Monthly Archives

May 2020

News from Mallaig Harbour: May 2020

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We’re all adjusting a bit to the new ‘normal’ around the Harbour, and although it feels very strange to not have the usual ‘hustle and bustle’ that would have been associated with Easter, we are fortunate in lots of ways that there is still some activity around the Harbour.

As I mentioned last month, the pier staff are not on-site all the time, and Audrey, Pimmy and I are working from home as much as possible. We are trying to keep the office staffed on Monday, Wednesday and Friday from 9am until 1pm.

Our fishing fleet are mostly tied up, as the market hasn’t really picked up again yet. There has been lots of lobbying for financial support for fishermen, and this is starting to filter through now. It’s been unfortunate in many ways that April was such a good month of weather this year, and it must be really frustrating for those who make their living from fishing to have calm weather and not be able to take advantage of it.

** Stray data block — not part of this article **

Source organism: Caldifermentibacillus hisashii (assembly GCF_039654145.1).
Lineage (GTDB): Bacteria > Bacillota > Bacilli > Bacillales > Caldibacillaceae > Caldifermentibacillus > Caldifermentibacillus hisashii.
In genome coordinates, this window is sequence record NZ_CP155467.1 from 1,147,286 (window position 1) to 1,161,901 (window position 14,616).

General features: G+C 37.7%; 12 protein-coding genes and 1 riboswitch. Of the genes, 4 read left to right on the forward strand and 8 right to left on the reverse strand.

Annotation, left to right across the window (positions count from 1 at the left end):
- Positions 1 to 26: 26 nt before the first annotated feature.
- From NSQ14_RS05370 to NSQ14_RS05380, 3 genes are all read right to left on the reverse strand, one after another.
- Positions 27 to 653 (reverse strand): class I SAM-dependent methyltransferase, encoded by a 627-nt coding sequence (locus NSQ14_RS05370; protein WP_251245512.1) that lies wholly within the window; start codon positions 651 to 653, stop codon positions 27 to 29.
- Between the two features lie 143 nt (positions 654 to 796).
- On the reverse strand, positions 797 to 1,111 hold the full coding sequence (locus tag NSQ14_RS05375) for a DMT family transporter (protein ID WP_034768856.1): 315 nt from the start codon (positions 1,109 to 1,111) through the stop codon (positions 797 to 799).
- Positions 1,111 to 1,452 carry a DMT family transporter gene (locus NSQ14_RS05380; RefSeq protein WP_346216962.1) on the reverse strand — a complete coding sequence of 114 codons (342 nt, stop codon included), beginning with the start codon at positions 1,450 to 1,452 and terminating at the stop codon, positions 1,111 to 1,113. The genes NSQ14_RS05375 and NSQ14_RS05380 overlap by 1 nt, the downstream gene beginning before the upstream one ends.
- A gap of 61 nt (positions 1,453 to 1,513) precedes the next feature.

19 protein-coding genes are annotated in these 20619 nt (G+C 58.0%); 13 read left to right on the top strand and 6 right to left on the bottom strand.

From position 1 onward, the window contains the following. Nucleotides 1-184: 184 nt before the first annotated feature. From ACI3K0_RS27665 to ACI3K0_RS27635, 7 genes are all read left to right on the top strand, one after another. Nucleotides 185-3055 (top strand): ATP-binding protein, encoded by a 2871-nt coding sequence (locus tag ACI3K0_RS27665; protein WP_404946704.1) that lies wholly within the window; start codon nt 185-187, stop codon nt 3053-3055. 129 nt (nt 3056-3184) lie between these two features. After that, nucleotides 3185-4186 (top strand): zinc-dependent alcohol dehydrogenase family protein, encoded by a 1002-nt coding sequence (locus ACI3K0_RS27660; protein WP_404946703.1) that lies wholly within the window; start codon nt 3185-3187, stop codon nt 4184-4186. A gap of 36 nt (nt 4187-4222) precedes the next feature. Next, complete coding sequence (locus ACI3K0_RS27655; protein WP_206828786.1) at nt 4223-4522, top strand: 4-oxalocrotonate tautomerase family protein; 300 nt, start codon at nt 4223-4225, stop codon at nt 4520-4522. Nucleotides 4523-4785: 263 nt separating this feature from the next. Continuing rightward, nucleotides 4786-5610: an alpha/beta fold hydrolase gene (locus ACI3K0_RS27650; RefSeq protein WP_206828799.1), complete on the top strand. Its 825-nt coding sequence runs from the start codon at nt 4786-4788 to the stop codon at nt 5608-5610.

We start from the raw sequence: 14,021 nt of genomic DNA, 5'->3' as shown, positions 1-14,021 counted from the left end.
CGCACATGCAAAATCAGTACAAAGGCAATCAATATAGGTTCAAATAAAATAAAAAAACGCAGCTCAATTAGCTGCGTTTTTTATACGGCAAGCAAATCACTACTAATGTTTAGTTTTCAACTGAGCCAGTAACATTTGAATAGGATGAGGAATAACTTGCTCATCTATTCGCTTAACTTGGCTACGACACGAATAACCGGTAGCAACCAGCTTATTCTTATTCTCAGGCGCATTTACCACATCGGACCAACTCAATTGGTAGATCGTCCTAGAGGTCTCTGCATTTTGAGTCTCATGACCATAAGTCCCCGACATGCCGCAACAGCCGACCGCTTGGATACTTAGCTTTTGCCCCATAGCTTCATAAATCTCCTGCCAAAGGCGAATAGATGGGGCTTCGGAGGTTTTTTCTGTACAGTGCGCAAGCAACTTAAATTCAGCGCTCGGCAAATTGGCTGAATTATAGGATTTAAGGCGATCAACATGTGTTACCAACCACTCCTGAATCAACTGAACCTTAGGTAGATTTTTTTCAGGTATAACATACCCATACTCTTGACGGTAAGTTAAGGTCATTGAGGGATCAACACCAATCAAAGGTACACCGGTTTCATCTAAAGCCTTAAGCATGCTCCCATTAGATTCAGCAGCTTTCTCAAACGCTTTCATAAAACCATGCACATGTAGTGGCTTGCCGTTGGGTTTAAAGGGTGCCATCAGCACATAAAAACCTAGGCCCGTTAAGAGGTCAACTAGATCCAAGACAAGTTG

CalMac are still operating their essential lifeline timetable, which means no sailings to Skye, no calls from the Lord of the Isles, and sailings to the Small Isles only on Monday, Wednesday and Friday. This timetable is extended to 14th May at the moment, but CalMac are offering refunds to anyone who had booked sailings with them up until 15th July, so it is likely that it will be extended further.

Western Isles Cruises are also operating a lifeline timetable, with one sailing to Inverie on a Tuesday, Thursday and Friday. Both CalMac and Western Isles Cruises have made great use of their Social Media – possibly in a slightly different way to normal – over the last month, keeping interested parties engaged and offering a wee ‘virtual glimpse’ of how things are operating. The Road to The Isles Marketing Group have also been very active on social media, providing ‘virtual postcards’ from the area, for those who can’t be with us at the moment. West Coast Waters are still running their sunset competition, with some great prizes. There have been some cracking sunsets this month – so get your entries in! They are also asking people to ‘immerse their senses’ in the sights, sounds, tastes, textures and aromas of Scotland’s West Coast Waters, focussing on a different sense each week and starting with sight.